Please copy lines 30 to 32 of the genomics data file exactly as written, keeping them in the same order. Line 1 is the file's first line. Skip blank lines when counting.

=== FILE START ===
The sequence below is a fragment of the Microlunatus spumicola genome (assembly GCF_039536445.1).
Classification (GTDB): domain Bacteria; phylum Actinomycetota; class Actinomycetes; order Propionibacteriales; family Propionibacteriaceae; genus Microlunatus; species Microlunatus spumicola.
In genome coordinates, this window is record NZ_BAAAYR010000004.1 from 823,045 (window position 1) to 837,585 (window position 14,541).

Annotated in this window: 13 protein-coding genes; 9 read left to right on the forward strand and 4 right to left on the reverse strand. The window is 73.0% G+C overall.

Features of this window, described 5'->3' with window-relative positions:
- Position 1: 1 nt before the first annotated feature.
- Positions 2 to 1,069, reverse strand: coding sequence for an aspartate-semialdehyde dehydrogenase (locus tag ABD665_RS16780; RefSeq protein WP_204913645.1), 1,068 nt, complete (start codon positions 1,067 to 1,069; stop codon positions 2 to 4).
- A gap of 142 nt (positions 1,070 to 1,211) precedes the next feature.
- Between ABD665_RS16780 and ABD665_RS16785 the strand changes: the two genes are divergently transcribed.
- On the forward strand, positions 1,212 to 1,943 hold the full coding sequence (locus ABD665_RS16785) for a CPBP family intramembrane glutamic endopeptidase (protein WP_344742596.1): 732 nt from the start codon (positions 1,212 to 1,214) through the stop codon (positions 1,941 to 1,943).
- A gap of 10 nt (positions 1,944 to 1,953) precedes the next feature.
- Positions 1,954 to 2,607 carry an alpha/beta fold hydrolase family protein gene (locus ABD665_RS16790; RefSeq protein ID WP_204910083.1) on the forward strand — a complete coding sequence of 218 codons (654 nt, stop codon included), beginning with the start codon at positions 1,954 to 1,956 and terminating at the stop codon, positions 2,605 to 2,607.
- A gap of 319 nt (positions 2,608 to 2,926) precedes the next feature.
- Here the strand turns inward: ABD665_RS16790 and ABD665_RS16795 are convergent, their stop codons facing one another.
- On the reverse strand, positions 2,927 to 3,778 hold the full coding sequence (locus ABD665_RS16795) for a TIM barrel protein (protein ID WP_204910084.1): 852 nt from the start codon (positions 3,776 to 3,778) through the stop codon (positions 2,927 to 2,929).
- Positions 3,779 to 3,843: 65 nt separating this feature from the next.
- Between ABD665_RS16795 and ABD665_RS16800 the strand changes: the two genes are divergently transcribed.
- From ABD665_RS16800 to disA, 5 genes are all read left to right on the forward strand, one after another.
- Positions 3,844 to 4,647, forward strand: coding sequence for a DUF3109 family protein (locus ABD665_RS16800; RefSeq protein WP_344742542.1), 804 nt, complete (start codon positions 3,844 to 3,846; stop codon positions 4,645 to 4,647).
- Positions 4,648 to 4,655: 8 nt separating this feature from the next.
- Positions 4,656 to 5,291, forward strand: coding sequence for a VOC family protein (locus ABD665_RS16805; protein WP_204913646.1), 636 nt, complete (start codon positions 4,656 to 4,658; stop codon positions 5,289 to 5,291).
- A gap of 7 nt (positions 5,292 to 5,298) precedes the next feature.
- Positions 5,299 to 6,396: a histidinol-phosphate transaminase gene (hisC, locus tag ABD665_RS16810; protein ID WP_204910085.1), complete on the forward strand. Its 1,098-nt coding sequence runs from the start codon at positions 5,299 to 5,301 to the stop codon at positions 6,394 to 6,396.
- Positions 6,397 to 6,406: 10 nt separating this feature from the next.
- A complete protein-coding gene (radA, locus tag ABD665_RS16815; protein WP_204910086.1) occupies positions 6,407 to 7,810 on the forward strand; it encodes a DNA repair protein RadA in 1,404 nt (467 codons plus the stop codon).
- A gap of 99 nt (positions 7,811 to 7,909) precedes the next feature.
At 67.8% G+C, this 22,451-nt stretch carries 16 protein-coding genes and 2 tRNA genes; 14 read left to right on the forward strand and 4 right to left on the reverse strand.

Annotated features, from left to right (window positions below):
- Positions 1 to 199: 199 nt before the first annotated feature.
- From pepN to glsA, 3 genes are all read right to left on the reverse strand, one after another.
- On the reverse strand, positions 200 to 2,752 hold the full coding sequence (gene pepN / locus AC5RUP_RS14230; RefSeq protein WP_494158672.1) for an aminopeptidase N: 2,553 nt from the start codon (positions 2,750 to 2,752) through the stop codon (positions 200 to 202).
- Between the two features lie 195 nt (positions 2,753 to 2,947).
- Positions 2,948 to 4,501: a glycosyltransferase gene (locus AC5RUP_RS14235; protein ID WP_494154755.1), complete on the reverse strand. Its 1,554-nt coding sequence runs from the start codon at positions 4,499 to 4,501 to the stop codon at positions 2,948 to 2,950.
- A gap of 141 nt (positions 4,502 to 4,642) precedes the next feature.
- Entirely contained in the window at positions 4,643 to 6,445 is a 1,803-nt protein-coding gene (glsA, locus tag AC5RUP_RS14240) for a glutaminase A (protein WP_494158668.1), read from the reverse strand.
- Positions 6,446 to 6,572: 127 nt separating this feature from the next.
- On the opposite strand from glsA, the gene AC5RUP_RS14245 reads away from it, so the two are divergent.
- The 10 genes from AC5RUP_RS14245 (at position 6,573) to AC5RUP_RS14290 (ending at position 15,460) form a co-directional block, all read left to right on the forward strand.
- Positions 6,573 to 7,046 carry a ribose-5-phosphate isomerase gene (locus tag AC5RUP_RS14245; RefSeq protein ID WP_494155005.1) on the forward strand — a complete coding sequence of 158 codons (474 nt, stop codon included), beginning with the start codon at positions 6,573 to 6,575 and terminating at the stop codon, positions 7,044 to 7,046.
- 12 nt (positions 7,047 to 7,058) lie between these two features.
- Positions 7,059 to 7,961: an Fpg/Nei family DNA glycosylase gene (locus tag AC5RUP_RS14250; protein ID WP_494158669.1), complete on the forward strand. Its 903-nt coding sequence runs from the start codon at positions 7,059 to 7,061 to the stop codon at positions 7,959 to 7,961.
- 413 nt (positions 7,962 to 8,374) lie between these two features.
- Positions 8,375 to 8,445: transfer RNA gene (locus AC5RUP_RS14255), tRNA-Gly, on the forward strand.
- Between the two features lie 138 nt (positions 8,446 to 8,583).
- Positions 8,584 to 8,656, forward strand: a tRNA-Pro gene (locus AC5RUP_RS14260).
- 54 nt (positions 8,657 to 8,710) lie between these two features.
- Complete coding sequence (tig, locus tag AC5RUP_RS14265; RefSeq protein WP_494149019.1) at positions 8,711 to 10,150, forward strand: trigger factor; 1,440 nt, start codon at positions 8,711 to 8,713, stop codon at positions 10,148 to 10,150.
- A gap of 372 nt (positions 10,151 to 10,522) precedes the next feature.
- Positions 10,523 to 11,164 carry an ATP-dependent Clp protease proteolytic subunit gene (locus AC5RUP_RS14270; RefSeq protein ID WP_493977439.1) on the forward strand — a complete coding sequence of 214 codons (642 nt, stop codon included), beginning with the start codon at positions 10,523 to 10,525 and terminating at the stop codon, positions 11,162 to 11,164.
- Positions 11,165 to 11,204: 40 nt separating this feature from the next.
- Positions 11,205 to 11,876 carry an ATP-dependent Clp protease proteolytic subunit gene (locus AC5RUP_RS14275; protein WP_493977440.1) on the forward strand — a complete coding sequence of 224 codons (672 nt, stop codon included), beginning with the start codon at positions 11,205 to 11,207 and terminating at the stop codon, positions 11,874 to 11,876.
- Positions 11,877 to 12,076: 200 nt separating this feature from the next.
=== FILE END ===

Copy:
- From pepN to glsA, 3 genes are all read right to left on the reverse strand, one after another.
- On the reverse strand, positions 200 to 2,752 hold the full coding sequence (gene pepN / locus AC5RUP_RS14230; RefSeq protein WP_494158672.1) for an aminopeptidase N: 2,553 nt from the start codon (positions 2,750 to 2,752) through the stop codon (positions 200 to 202).
- Between the two features lie 195 nt (positions 2,753 to 2,947).